Telling a good story means to draw your target readers into the research you’ve conducted. Once they find themselves curious about how the paper starts, they will be eager to learn what happens in the end.
The introductory section is slightly different from a short abstract. It is used to provide the readers with the background to the chemistry research and, what is more, why it is important in the context. What are the critical questions that your project address? Why should your audience be interested?
As you see, it’s important to start the chemistry research paper with the powerful opening paragraphs that comprise some hooking content. The problem here is that once the author starts, he/she forgets to keep the rest of the project as interesting as the introduction. However, you have to include good hooks in both – your introduction and the final part of the research paper.
To get a better idea of what would be the best hook to attract your readers and keep them interested from A to Z, it’s recommended to know the purposes and the structure of the research paper introduction. Here are some hints for writing attention-grabbing intros. You just have to follow them carefully:
There are dozens of possible hooks that can be found in the area of chemistry. Try to choose what suits you best:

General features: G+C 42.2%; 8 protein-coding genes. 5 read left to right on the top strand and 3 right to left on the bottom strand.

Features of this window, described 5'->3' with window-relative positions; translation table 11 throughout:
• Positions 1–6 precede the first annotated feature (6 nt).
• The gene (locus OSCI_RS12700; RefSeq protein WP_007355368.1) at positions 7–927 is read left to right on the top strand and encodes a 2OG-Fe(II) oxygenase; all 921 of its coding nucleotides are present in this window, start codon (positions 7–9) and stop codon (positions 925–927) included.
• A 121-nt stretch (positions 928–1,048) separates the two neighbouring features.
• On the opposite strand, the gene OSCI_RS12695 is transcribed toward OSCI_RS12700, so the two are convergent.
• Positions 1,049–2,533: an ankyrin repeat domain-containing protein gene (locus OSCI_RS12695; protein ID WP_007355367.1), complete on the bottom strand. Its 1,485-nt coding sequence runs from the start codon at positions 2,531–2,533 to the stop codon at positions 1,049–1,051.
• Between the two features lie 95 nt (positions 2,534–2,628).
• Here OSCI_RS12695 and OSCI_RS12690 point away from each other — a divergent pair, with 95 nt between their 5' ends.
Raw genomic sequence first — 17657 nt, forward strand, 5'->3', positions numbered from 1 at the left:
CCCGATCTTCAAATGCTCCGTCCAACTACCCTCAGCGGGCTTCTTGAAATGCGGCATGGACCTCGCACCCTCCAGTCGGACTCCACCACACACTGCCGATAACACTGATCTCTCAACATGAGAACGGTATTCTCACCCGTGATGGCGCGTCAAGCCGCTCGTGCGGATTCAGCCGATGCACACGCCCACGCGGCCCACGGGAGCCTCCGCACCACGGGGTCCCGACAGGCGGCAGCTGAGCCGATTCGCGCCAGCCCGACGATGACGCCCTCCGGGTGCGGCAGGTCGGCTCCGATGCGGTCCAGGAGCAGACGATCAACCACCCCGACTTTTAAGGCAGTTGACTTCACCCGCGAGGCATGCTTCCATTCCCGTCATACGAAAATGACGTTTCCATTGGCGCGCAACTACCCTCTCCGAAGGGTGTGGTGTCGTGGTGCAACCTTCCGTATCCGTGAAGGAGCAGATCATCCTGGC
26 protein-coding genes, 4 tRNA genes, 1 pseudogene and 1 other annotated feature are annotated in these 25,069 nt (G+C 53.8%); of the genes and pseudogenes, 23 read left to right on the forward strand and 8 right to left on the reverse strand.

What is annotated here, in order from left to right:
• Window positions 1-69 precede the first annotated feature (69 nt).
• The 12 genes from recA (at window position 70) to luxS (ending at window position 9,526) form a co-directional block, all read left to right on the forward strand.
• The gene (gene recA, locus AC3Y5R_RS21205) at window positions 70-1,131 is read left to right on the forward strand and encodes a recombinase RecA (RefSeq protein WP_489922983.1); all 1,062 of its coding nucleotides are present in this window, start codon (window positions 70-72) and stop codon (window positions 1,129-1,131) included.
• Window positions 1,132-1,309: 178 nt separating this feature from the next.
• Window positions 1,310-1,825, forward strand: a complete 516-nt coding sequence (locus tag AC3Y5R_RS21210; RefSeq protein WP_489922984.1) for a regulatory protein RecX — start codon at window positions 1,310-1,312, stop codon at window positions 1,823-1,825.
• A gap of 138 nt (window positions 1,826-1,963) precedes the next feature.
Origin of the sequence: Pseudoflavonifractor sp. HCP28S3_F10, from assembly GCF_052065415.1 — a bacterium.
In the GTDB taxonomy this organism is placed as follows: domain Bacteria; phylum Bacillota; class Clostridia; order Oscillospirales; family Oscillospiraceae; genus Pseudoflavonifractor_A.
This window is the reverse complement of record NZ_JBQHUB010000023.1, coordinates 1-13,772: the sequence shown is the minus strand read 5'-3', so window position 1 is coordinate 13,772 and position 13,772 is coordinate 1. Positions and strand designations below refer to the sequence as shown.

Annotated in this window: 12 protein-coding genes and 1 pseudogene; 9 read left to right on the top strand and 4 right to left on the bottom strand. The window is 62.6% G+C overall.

Despite the nature of the hook that you’ve included, your chemistry research paper should be written in formal language, which means no jargon or slang is ever allowed in the scientific community. There are times when academic writing may include jargon or slang if they provide some good hooks. Don’t change the original text of your hook even if there’s the informal language in it.
Here’s where you explain, prove, or/and support your research paper’s thesis statement or claim with solid evidence. When integrating evidence (usually quotes, but it can also be common sense examples, statistics, and figures) to your chemistry research paper, ensure to do that smoothly. Your readers should be provided with an opportunity to easily move from your words to the evidence without experiencing any logical obstacles.